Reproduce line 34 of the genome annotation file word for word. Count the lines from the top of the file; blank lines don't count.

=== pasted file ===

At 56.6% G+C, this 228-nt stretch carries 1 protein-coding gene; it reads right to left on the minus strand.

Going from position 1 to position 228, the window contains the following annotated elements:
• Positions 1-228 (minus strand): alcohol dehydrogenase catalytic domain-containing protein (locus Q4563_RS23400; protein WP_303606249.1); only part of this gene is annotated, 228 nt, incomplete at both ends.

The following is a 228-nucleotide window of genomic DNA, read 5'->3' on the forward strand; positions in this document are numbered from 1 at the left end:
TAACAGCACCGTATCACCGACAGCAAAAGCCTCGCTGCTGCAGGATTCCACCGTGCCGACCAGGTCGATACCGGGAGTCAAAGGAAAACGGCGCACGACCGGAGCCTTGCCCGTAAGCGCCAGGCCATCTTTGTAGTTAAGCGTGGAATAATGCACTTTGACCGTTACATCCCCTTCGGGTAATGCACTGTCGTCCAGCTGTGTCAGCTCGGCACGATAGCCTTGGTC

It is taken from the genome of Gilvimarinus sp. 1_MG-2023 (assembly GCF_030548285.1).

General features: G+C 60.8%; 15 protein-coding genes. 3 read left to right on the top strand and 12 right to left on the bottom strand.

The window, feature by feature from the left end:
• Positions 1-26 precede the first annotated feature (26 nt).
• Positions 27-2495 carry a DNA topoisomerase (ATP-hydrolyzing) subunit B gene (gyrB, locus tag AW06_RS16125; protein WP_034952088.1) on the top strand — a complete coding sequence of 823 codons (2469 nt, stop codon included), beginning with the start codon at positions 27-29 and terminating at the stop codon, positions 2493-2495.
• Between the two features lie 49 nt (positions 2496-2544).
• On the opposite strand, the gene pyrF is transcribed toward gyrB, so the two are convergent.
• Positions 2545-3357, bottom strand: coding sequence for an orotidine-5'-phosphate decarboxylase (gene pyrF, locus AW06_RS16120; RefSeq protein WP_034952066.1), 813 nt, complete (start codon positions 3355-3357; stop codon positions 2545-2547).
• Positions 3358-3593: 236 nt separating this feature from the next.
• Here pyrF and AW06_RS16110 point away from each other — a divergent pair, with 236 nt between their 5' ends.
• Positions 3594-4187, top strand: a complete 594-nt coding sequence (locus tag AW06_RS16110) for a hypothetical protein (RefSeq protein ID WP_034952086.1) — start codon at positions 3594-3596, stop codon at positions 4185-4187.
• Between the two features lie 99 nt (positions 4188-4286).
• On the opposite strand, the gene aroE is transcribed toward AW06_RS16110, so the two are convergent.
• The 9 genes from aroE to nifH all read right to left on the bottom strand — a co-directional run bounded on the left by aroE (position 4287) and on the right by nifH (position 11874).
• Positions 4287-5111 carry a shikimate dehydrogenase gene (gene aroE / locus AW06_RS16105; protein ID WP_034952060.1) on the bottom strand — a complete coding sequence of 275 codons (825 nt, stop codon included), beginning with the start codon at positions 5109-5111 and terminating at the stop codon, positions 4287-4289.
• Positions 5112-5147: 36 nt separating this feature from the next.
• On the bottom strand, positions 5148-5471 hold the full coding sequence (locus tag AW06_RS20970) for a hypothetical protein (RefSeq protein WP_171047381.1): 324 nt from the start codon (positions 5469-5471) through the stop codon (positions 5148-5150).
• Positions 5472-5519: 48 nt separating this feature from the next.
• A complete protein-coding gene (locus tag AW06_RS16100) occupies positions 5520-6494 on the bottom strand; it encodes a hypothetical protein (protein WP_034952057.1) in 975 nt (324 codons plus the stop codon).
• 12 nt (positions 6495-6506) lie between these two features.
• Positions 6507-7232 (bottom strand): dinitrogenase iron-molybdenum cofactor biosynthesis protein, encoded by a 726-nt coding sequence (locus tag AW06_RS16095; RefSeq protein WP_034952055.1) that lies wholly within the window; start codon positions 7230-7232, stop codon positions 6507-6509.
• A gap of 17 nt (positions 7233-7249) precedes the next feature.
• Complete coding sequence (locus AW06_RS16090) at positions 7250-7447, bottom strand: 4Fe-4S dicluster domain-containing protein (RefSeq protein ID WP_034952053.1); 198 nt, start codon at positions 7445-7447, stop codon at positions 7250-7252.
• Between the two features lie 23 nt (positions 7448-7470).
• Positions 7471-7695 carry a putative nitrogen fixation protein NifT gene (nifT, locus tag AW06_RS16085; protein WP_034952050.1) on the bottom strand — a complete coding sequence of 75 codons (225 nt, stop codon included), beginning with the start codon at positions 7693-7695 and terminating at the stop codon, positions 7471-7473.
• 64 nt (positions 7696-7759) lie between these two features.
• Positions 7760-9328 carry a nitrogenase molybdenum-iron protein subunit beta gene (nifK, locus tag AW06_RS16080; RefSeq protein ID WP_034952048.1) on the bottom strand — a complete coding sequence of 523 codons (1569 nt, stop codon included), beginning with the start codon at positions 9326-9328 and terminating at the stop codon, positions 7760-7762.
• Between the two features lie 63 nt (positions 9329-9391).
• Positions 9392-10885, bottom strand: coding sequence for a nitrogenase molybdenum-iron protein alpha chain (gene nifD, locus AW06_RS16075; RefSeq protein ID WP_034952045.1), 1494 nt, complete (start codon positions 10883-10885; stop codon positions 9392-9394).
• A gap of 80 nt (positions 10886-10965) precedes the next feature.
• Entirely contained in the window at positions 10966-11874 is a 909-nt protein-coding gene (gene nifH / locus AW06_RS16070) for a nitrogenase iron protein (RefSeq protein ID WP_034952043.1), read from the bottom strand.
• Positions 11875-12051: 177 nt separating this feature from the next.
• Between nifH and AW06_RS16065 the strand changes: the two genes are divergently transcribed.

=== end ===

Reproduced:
• Positions 9392-10885, bottom strand: coding sequence for a nitrogenase molybdenum-iron protein alpha chain (gene nifD, locus AW06_RS16075; RefSeq protein ID WP_034952045.1), 1494 nt, complete (start codon positions 10883-10885; stop codon positions 9392-9394).